Cincinnati Bengals v Chicago Bears
It was a kick Robbie Gould shouldn’t have had the chance to attempt in the first place. But the Cincinnati Bengals’ poor discipline gave it to him.
Gould made a franchise-record 58-yard field goal with 11 seconds left in the first half in the Bears’ 24-21 victory Sunday at Soldier Field. It cut the Bengals’ lead to 14-10 and gave the Bears some momentum. It also was the 11th consecutive field goal of 50 yards or longer by Gould, tying an NFL record.
But without Bengals cornerback Dre Kirkpatrick’s personal foul at the end of a punt by Kevin Huber, it wouldn’t have happened. Kirkpatrick was retaliating against Bears special-teamer Eric Weems, who shoved him first.
“Their guy hit our guy out of bounds late on our sideline, but we can’t retaliate,” Bengals coach Marvin Lewis said. “We know that.”
The penalty moved the Bears up to the Bengals’ 44-yard line. Quarterback Jay Cutler’s four-yard completion to running back Matt Forte was all the Bears could manage after that, but Gould had more than enough on his kick.
Gould surpassed the 57-yarder he made Dec. 11, 2011, in Denver. The previous long at Soldier Field was a 55-yarder by Kevin Butler on Oct. 25, 1993, against the Minnesota Vikings.
Gould’s record-setting kick also came after the Bears opted against a 55-yard attempt earlier in the game in favor of a punt.
“I talked to [special-teams coordinator Joe DeCamillis] about it, and we made a collective decision early in the game to do that,” coach Marc Trestman said. “There was no question we were going to have him kick right at the end of the half. No doubt about it. He made a great kick and certainly a significant play in the game.”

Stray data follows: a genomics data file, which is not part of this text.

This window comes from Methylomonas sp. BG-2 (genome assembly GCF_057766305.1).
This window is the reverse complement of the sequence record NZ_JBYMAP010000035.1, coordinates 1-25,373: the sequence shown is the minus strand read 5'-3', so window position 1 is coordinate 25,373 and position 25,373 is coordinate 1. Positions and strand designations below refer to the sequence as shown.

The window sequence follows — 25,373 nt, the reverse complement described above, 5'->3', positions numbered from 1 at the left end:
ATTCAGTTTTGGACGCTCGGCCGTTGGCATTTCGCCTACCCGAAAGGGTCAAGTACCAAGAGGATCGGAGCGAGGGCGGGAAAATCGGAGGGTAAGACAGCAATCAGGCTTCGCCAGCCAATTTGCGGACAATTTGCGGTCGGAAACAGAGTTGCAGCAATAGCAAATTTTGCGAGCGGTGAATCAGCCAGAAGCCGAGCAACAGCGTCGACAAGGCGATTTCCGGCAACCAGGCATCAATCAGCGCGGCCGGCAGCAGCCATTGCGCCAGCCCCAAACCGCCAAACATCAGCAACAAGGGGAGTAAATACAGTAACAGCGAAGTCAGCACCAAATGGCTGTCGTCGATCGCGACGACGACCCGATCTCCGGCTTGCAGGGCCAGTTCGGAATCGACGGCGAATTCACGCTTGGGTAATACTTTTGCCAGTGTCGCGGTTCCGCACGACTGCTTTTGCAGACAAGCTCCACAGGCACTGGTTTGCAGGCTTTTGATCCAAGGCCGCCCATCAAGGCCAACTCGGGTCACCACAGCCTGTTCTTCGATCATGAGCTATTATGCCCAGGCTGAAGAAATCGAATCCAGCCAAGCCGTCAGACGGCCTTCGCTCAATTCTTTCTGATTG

Bennett’s big grabs
Tight end Martellus Bennett dropped the first pass thrown to him but recovered to make three big receptions for 49 yards, including an eight-yard touchdown catch over two Bengals.
Receiver Brandon Marshall called Bennett ‘‘the best tight end in the game.’’
‘‘He just needs the numbers to prove that, and he will at the end of the year,’’ Marshall said. ‘‘Hats off to Phil [Emery, the Bears’ general manager] for getting that guy here. I don’t know why the Giants let him out of there. He’s the best tight end in the game. And you can mark that down.’’
D.J. handles the middle
Linebacker D.J. Williams started at middle linebacker and never was relieved by rookie Jon Bostic. After missing all of the preseason with an injured right calf, Williams said he had to shake off “a little bit of rust.”
“I knew I was going to play base,” Williams said. “The amount of plays were determined on the way the game went, whether it was a base game [or] a nickel game. They came out in a lot of two tight-end formations and still lined up in nickel formations, which kept me on the field. They told me if I got fatigued just tap my helmet, but that’s not really my nature. I just tried to stay in and give it what I got.”
Contributing: Mark Potash